R2R lays a foundation for the exploration of live genomic dynamics. Its ability to provide real-time insights into the molecular changes occurring within cells could revolutionize our understanding of various biological processes and disease mechanisms. Future developments could focus on increasing the throughput of Raman microscopy and enhancing the resolution further. Emerging vibrational spectroscopy techniques could play a role here, potentially increasing throughput to match that of massively parallel single-cell genomics. The use of more sophisticated machine learning models, such as contrastive learning or other domain translation architectures, could improve the stability and accuracy of the predictions made by R2R. Integrating R2R with other single-cell multi-omics approaches could enable a more comprehensive understanding of cellular states. This might involve projecting modalities like scATAC-seq onto Raman spectra, providing a more holistic view of the cell. The application of R2R in both clinical diagnostics and basic research could be transformative. In clinical diagnostics, R2R could be used for noninvasive monitoring of disease progression or response to treatment. In research, it could facilitate the study of complex biological processes in a variety of model systems.

Raman2RNA  – Advancing Single-Cell Analysis with Nondestructive Imaging - Medicine Innovates
Image Credit: Nature Biotechnology, 2024; DOI: 10.1038/s41587-023-02082-2

About the author


Head, Executive Vice President, Genentech Research and Early Development

I joined Genentech in August 2020 as Head and Executive Vice President, Genentech Research and Early Development. In this role, I am responsible for the management of all aspects of gRED’s drug discovery and drug development activities. In addition, I am a member of the Genentech Executive Committee and Board of Directors, and a member of the expanded Corporate Executive Committee for Roche. I also run an active research lab focused on developing and applying experimental methods and computational algorithms to decipher intra- and intercellular circuits in cells in tissues.

Prior to Genentech, I served as Chair of the Faculty, Core Institute Member (currently on leave), Founding Director of the Klarman Cell Observatory, and member of the Executive Leadership Team of the Broad Institute of MIT and Harvard, as well as Professor of Biology at MIT (currently on leave) and Investigator at the Howard Hughes Medical Institute. I am a founding co-chair of the Human Cell Atlas.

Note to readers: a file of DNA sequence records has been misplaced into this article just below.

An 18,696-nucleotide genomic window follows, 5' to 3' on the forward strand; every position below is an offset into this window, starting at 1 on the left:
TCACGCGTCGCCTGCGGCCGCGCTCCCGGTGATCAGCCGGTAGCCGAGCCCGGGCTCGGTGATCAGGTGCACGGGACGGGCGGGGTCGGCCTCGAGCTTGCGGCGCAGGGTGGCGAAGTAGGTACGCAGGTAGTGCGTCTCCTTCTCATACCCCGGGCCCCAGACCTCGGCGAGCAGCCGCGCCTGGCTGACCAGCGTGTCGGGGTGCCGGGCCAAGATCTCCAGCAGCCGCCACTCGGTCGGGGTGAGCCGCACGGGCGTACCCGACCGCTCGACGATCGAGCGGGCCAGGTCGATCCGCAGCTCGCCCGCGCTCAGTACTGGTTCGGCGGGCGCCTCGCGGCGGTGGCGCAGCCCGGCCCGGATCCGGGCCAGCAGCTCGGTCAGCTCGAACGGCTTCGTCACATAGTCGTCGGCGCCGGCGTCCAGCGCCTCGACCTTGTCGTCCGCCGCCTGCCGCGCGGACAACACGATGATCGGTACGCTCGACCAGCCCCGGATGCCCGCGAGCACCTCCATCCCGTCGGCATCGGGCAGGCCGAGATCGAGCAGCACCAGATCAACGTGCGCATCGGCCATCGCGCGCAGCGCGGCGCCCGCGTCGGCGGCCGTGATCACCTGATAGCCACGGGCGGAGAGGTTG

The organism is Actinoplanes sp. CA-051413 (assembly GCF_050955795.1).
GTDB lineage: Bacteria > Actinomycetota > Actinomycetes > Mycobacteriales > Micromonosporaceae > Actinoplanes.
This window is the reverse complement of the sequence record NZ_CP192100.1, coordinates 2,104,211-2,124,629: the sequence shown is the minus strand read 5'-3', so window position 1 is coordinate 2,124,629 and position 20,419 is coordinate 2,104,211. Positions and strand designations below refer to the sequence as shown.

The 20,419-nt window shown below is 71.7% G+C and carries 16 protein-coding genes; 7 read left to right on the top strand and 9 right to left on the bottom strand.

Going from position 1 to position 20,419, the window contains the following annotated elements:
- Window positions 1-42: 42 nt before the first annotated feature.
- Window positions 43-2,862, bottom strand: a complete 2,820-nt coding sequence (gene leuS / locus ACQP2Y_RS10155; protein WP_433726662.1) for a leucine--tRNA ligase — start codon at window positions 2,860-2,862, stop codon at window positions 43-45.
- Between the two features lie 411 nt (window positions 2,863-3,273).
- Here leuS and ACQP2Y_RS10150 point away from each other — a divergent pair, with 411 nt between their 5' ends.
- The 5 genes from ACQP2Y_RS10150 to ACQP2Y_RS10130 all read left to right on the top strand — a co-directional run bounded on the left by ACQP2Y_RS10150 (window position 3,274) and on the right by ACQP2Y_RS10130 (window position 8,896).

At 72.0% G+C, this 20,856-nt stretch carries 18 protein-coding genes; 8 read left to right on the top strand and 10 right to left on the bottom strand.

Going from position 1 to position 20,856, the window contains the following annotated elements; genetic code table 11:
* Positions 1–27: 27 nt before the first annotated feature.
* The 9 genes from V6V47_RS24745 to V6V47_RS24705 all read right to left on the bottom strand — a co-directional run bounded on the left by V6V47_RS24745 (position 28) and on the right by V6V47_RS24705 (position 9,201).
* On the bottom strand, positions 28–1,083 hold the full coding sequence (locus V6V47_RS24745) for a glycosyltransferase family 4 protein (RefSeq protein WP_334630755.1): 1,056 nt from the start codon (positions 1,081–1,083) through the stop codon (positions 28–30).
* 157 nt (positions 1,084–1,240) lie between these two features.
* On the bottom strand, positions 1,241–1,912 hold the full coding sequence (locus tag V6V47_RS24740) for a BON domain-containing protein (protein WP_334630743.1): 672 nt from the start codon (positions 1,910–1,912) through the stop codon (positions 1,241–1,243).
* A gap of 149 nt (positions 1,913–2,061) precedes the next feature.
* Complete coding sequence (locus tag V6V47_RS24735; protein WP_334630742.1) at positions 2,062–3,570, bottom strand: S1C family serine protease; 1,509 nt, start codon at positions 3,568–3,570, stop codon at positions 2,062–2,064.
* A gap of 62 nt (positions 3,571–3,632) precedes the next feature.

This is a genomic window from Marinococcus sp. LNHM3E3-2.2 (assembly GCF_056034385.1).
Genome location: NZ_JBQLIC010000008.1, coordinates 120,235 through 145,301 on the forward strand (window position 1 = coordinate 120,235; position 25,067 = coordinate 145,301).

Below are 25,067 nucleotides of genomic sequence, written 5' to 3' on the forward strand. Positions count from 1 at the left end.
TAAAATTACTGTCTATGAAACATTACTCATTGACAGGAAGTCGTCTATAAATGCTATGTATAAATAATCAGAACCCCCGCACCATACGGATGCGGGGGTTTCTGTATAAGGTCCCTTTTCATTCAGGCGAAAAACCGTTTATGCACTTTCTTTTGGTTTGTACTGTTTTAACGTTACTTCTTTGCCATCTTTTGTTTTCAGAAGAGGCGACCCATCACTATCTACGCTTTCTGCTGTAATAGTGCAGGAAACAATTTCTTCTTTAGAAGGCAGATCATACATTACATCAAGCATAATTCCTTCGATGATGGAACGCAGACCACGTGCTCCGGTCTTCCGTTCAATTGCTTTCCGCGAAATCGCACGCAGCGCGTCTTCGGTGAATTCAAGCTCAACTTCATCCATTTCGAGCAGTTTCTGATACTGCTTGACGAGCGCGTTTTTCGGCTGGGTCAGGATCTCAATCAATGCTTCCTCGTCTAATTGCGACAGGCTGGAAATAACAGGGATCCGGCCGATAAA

About the author

Distinguished Scientist and Director, AI/ML

I earned my PhD from the University of Manchester in 2013, specializing in mathematical physics with a research focus on stochastic behaviors of complex systems. Following that, I relocated to the United States for my postdoctoral training. During this period, I ventured into the realm of biology, initially at the Carl Woese Institute of Genomics and later at MIT, where I had the opportunity to establish my own experimental system (!). In 2018, I initiated a research group at the Broad Institute of MIT and Harvard, concentrating on the development of deep learning techniques for constructing the Human Cell Atlas. In 2021, I made the transition to Genentech and undertook the exciting task of building the BRAID organization from the ground up.


Koseki J. Kobayashi-Kirschvink, Charles S. Comiter, Shreya Gaddam, Taylor Joren, Emanuelle I. Grody, Johain R. Ounadjela, Ke Zhang, Baoliang Ge, Jeon Woong Kang, Ramnik J. Xavier, Peter T. C. So, Tommaso Biancalani, Jian Shu, Aviv Regev. Prediction of single-cell RNA expression profiles in live cells by Raman microscopy with Raman2RNANature Biotechnology, 2024; DOI: 10.1038/s41587-023-02082-2